In almost every quantifiable way, modern cars whip the pickles out of older cars. They’re faster, more efficient, more comfortable, last longer, require less maintenance, and their defoggers actually work. And yet there’s one really glaring way that old cars are hectares better than new ones: repairability. That’s why I picked that image above: because it shows not just that cars were once vastly easier to repair, but also that carmakers actually gave a shit about that, to the point of including it in their brochures, like in this 1961 Citroën ID brochure. Can you imagine any modern carmaker showing off how easy their body panels are to remove in a modern car ad? I can’t.
I think this is a big deal because we have cars driving around now that are absolutely financially devastating to repair, even in minor-seeming incidents. I hate that. I’m a forgiving person, and I like that quality in my cars, too. We’re all fuckups, sometimes, aren’t we? And why does the price have to be so dear for every time we do something stupid? Headlight units on modern cars are vulnerable on the corners and can cost thousands of dollars. Compare that to the price of a sealed beam headlight, which is often less than a burger at a fancy restaurant. And brighter, too.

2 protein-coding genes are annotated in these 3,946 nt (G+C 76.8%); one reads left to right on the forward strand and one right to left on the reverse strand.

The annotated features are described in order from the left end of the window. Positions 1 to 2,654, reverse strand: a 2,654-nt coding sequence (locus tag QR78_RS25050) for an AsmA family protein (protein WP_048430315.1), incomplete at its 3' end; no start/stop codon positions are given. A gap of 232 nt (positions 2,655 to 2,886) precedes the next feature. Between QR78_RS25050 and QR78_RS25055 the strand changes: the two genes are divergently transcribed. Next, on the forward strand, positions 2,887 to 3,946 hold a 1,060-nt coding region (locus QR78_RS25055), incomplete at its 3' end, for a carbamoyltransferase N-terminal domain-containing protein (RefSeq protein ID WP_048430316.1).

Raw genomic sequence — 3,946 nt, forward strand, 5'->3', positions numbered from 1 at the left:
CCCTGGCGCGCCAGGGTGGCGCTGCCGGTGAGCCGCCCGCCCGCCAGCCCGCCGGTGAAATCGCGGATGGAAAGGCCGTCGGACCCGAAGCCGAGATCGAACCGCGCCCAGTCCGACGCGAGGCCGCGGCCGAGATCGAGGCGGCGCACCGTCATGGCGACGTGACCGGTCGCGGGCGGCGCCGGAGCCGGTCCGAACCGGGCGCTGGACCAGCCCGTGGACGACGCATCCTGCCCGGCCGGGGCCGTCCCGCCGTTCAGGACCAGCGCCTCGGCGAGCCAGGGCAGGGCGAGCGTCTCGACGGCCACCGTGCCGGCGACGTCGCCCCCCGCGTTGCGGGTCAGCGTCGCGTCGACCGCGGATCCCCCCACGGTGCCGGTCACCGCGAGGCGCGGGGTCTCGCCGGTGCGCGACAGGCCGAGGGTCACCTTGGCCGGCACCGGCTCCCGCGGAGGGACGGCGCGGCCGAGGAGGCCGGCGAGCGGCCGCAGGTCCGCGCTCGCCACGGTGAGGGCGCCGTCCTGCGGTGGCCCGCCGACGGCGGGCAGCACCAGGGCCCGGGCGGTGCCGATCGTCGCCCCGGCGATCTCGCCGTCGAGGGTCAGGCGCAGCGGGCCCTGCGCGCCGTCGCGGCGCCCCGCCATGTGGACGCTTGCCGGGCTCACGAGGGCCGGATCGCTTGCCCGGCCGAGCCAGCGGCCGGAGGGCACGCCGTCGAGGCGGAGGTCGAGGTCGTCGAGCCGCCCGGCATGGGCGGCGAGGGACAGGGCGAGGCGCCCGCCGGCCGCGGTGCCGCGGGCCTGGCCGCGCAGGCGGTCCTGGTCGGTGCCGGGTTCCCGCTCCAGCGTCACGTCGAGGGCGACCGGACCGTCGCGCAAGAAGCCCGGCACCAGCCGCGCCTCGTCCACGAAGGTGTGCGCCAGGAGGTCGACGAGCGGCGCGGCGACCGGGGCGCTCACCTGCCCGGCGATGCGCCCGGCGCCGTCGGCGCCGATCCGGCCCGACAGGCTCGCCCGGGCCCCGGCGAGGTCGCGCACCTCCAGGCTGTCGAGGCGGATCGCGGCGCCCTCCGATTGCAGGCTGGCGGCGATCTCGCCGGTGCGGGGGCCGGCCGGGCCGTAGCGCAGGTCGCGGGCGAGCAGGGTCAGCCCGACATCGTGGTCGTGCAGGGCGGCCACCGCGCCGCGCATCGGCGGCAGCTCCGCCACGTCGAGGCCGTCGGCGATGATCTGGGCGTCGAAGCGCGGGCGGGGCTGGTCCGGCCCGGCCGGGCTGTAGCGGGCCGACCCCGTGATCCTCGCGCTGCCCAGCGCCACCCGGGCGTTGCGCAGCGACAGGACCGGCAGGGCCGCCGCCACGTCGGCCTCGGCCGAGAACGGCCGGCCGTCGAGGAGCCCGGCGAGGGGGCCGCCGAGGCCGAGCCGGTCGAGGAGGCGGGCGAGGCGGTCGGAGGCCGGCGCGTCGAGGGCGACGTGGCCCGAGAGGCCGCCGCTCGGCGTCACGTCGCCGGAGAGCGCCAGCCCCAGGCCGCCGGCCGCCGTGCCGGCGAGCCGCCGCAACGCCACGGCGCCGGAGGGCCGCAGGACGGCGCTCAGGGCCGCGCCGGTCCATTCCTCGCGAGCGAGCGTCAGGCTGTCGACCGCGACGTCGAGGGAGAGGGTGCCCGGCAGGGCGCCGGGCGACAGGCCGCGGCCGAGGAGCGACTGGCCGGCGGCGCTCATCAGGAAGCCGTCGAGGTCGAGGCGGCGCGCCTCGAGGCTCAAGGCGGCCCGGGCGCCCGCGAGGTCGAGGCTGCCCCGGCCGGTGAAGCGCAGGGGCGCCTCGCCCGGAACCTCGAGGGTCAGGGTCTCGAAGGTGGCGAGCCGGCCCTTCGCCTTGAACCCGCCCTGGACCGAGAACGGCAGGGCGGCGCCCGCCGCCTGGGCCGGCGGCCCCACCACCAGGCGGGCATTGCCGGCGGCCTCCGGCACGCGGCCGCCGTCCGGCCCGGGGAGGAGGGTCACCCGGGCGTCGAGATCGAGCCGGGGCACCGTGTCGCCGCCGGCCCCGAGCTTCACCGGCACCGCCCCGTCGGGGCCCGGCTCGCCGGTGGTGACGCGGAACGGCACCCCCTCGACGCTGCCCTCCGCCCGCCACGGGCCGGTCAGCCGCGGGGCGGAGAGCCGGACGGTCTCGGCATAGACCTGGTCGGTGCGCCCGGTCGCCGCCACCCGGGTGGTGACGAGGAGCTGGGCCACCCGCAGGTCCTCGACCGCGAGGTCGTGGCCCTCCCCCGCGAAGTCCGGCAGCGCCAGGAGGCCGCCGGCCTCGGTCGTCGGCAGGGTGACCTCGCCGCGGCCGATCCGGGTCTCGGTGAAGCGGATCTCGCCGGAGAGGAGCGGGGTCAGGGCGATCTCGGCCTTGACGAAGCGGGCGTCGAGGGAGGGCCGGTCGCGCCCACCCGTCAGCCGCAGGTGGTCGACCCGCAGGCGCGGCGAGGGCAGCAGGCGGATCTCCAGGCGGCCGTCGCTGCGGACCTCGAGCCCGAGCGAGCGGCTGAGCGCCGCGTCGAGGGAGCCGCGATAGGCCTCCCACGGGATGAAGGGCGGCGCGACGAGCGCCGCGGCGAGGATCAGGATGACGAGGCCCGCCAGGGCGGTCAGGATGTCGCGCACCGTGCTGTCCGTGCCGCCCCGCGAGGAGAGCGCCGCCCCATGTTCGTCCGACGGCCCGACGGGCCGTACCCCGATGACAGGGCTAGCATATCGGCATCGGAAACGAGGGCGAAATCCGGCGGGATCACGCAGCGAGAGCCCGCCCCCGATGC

Those ID fenders would pop off with just a few bolts! And that was an advanced, premium car, too!
This brochure is full of other great art, too. I love when carmakers would show interior space with line drawings like the one up there. It makes it all so damn clear! Literally, I guess.
I also love this iconic Citroën illustration, where the ID/DS becomes a hover-car. Citroën had a real one of these – well, physical, it couldn’t really hover, you’d have heard about that– that they used to bring to car shows:
Man, mid-century Citroën must have just had their own independently-operated coolium mine in some French colony.
Speaking of cool, this is a pretty cool way to show the available colors of your car. Also, who knew accessorizing with a car door worked so well? Put your stuff in the door pockets and it’s a perfect, hard-to-lose handbag!